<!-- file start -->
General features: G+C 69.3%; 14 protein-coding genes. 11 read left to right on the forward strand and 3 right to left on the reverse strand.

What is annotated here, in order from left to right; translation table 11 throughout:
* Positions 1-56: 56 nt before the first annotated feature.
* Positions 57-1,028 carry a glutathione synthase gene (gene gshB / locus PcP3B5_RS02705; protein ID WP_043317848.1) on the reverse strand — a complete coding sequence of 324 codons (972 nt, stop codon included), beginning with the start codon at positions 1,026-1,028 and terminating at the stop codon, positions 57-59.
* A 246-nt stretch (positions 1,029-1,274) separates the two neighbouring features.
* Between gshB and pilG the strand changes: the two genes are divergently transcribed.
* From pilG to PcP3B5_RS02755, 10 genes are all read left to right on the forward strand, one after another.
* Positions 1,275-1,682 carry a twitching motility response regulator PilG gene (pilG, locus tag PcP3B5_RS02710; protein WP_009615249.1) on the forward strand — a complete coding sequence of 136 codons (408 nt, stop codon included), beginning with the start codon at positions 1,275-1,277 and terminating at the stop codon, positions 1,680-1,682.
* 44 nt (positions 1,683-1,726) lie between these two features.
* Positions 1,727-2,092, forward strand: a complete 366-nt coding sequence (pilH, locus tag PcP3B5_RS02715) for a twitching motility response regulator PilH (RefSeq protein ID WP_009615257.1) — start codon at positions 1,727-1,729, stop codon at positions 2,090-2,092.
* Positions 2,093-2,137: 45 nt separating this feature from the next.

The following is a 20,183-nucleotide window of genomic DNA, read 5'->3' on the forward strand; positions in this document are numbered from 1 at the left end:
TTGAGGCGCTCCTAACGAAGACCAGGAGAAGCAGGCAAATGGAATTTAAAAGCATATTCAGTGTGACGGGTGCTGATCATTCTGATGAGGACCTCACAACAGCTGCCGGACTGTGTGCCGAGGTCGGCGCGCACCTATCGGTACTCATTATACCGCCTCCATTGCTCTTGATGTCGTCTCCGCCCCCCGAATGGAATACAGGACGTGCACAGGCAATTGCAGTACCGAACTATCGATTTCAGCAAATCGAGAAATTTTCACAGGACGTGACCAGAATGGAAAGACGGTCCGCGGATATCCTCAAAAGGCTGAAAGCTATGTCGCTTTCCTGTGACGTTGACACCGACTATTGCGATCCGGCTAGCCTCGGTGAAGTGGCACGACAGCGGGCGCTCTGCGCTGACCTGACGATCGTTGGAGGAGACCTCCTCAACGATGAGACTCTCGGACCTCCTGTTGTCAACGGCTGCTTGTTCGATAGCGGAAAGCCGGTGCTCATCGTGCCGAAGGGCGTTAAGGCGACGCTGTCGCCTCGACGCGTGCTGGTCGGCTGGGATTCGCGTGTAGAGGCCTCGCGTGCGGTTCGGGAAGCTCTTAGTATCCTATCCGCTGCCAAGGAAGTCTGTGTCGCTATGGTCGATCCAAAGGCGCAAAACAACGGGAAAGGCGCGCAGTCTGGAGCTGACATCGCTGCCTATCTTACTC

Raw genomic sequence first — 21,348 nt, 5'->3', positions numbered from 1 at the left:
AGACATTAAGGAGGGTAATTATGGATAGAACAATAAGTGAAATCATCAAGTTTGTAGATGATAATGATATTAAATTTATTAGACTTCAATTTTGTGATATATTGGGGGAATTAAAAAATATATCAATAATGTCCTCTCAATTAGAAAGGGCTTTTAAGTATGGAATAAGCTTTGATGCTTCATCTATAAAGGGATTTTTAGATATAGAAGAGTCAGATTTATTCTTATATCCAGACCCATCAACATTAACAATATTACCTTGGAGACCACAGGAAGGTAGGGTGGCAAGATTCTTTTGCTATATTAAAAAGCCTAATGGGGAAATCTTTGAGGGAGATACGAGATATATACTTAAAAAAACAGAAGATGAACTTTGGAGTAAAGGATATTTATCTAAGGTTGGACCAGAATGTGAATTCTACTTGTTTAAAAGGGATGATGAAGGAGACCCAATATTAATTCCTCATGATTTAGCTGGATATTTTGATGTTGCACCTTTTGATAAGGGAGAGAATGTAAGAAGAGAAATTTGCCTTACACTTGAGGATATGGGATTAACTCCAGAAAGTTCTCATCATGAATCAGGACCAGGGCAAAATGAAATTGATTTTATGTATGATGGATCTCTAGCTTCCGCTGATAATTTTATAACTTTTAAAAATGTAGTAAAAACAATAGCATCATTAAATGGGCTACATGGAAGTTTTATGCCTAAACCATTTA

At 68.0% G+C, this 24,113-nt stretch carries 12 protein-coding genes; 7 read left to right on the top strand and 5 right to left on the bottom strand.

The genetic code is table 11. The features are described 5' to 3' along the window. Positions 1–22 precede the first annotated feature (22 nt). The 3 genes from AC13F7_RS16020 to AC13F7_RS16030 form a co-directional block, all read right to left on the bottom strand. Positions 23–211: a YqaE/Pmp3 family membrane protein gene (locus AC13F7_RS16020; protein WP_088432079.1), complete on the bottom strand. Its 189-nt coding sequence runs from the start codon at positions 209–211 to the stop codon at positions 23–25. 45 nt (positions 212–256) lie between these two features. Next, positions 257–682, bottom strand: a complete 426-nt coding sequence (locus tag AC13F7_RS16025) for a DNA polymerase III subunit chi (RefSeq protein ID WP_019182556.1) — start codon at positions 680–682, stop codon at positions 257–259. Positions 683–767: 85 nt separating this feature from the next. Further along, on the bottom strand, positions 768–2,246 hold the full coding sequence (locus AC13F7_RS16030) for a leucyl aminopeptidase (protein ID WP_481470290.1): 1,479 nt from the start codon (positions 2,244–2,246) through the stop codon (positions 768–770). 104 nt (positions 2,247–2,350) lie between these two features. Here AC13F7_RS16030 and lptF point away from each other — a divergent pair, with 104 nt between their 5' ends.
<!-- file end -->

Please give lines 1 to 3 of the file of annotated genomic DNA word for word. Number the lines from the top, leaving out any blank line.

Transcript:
General features: G+C 69.3%; 14 protein-coding genes. 11 read left to right on the forward strand and 3 right to left on the reverse strand.

What is annotated here, in order from left to right; translation table 11 throughout:
* Positions 1-56: 56 nt before the first annotated feature.